Thousand Hills State Park

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Thousand Hills State Park
Aerial view of Thousand Hills
swim beach & cabins area
Map showing the location of Thousand Hills State Park
Map showing the location of Thousand Hills State Park
Location in Missouri
Map showing the location of Thousand Hills State Park
Map showing the location of Thousand Hills State Park
Thousand Hills State Park (the US)
LocationAdair, Missouri, United States
Coordinates40°10′30″N 92°35′21″W / 40.17500°N 92.58917°W / 40.17500; -92.58917Coordinates: 40°10′30″N 92°35′21″W / 40.17500°N 92.58917°W / 40.17500; -92.58917[1]
Area3,079.70 acres (12.4631 km2)[2]
Elevation814 ft (248 m)[1]
Visitors332,299 (in 2017)[2]
Governing bodyMissouri Department of Natural Resources
WebsiteThousand Hills State Park
Thousand Hills State Park Petroglyphs Archeological Site
Thousand Hills Petroglyphs 1.jpg
Shelter protecting petroglyphs
at Thousand Hills State Park
Thousand Hills State Park is located in Missouri
Thousand Hills State Park
Nearest cityKirksville, Missouri
Area9.9 acres (4.0 ha)
NRHP reference #70000320
Added to NRHPJanuary 23, 1970

Thousand Hills State Park is a public recreation area covering some 3,000 acres (1,200 ha) two miles (3.2 km) west of Kirksville in Adair County, Missouri. The state park features 703-acre (284 ha) Forrest Lake and Native American petroglyphs.[4]


In 1950, the nearby city of Kirksville was in need of a larger and more reliable water supply than the Chariton River could provide. Following voter passage of a special bond issue, land was acquired to construct a dam across Big Creek, a tributary of the Chariton.[5] Upon completion in summer 1952, the new body of water was named Forrest Lake in honor of Missouri Governor Forrest Smith. The family of local physician George Laughlin donated 1,100 acres (450 ha) surrounding the lake for the establishment of a recreation area. The city of Kirksville matched the donation by purchasing an additional 1,150 acres (470 ha). The lands were presented to the state of Missouri free of charge in return for the promise of establishing a state park. Upon its official dedication in July 1953, it was named Thousand Hills State Park, in honor of Doctor Laughlin's Thousand Hills Farm that had formerly occupied the land.[6]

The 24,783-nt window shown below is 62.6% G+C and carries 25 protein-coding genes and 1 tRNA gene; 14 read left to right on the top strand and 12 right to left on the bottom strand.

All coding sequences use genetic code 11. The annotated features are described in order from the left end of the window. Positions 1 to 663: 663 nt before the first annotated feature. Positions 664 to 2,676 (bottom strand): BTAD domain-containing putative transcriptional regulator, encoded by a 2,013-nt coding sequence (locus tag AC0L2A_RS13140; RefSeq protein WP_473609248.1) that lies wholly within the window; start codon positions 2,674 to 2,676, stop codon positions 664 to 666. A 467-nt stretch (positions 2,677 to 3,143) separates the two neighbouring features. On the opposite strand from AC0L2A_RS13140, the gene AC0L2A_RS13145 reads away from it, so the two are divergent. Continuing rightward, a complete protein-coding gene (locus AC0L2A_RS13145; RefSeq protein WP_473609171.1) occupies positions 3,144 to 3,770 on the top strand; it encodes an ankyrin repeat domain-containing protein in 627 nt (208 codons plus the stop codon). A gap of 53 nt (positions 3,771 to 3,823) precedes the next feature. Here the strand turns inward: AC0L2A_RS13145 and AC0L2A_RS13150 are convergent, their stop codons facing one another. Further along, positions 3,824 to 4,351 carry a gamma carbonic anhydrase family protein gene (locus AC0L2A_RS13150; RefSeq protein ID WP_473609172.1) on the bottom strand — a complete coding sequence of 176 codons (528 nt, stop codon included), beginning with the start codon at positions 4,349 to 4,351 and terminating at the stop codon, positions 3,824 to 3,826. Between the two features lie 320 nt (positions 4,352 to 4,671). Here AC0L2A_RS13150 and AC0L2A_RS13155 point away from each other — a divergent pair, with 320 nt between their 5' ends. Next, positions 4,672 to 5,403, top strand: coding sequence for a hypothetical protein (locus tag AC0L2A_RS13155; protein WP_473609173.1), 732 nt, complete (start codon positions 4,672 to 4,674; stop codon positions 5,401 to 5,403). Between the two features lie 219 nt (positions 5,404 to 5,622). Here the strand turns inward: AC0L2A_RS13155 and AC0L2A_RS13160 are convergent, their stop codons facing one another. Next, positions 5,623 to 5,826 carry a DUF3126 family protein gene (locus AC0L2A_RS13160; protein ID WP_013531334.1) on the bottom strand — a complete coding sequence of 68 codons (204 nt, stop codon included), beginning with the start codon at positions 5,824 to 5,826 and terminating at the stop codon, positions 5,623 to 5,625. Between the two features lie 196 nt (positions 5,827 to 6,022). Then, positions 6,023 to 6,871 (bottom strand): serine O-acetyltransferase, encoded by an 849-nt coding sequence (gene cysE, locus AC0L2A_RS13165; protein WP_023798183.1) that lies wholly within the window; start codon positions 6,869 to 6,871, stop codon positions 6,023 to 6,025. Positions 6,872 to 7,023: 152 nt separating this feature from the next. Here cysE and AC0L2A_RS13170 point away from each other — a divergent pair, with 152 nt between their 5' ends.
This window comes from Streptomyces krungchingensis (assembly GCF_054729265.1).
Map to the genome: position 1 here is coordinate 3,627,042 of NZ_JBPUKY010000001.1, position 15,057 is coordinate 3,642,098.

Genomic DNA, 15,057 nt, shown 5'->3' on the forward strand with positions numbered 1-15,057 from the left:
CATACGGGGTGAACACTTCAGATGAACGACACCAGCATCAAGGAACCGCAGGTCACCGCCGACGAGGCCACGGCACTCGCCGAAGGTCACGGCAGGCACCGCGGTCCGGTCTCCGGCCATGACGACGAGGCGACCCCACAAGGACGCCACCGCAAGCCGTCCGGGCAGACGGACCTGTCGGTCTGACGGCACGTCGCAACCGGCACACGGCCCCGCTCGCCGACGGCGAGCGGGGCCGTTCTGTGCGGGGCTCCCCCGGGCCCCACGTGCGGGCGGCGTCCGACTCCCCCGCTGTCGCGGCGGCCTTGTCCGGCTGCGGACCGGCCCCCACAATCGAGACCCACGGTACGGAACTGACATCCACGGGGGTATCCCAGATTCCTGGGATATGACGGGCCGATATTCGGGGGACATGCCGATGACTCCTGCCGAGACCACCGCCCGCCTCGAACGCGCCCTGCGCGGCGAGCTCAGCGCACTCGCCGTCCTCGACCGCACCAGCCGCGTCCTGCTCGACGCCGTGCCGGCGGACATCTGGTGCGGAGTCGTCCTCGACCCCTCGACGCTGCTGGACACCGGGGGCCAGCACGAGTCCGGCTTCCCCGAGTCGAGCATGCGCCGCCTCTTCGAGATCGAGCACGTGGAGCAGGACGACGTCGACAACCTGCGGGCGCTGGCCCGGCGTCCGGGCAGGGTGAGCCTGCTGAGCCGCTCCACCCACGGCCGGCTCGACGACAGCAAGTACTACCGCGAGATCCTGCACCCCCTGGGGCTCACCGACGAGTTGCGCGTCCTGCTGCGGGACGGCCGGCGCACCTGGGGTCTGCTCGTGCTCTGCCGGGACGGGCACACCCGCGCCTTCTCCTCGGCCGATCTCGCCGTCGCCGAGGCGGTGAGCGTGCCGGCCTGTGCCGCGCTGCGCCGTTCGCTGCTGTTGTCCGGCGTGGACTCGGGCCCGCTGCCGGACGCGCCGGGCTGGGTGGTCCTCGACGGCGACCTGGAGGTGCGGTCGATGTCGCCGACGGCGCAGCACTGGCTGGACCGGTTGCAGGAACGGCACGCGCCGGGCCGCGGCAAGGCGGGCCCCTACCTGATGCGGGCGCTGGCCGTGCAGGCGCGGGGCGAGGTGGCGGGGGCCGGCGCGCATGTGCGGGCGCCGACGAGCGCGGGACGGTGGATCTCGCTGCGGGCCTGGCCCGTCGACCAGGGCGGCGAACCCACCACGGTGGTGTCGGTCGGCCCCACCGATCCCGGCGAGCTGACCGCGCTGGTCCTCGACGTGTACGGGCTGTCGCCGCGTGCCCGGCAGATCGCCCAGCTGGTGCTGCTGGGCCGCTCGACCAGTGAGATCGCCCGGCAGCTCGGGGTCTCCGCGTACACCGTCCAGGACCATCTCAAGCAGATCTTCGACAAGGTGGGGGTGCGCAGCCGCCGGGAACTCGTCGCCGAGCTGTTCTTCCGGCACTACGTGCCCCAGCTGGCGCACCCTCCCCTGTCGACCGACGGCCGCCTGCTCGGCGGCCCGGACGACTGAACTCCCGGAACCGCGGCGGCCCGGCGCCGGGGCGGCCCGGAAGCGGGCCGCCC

A series of Native American rock carvings, listed on the National Register of Historic Places, are protected in an enclosed observation and interpretation center. The carvings are estimated to date back at least 1,500 years.[4]

Activities and amenities[edit]

The park's lake is used for fishing, swimming, and both motorized and non-motorized boating. A marina offers boat and equipment rentals. Two campgrounds provide a total of 57 campsites. Overnight accommodations are also offered at seven duplex cabins. Trails are available for hiking and bicycling and include the Forest Lake Trail, which is being developed in cooperation with the community volunteer organization FLATS (Forest Lake Area Trail System).[7]

Annual events[edit]

The park hosts an annual bass tournament in spring.[8] The NEMO Triathlon formerly held in September was discontinued in 2017.[9]


  1. ^ a b "Thousand Hills State Park". Geographic Names Information System. United States Geological Survey.
  2. ^ a b "Thousand Hills State Park: Data Sheet" (PDF). Missouri Department of Natural Resources. November 2017. Retrieved April 30, 2018.
  3. ^ "State Park Land Acquisition Summary". Missouri State Parks. Retrieved April 30, 2018.
  4. ^ a b "Thousand Hills State Park". Missouri Department of Natural Resources. Retrieved September 4, 2014.
  5. ^ We Would Just Like To Say Thank You by Chris Sieren & David Snyder, The Chariton Collector, Spring 1984
  6. ^ A Book of Adair County History, Published by the Kirksville-Adair County Bicentennial Committee, 1976
  7. ^ "Thousand Hills State Park: Trails". Missouri Department of Natural Resources. Retrieved September 4, 2014.
  8. ^ Berry, Kaitlin (May 17, 2014). "Annual tournament gets kids 'hooked' on fishing". Heartland Connection. Kirksville, Mo.: KTVO-TV. Retrieved September 4, 2014.
  9. ^ Hunsicker, Jason (November 6, 2017). "NEMO Triathlon ends its run after 33 years". Kirksville Daily Express. Kirksville, Mo. Retrieved April 30, 2018.

External links[edit]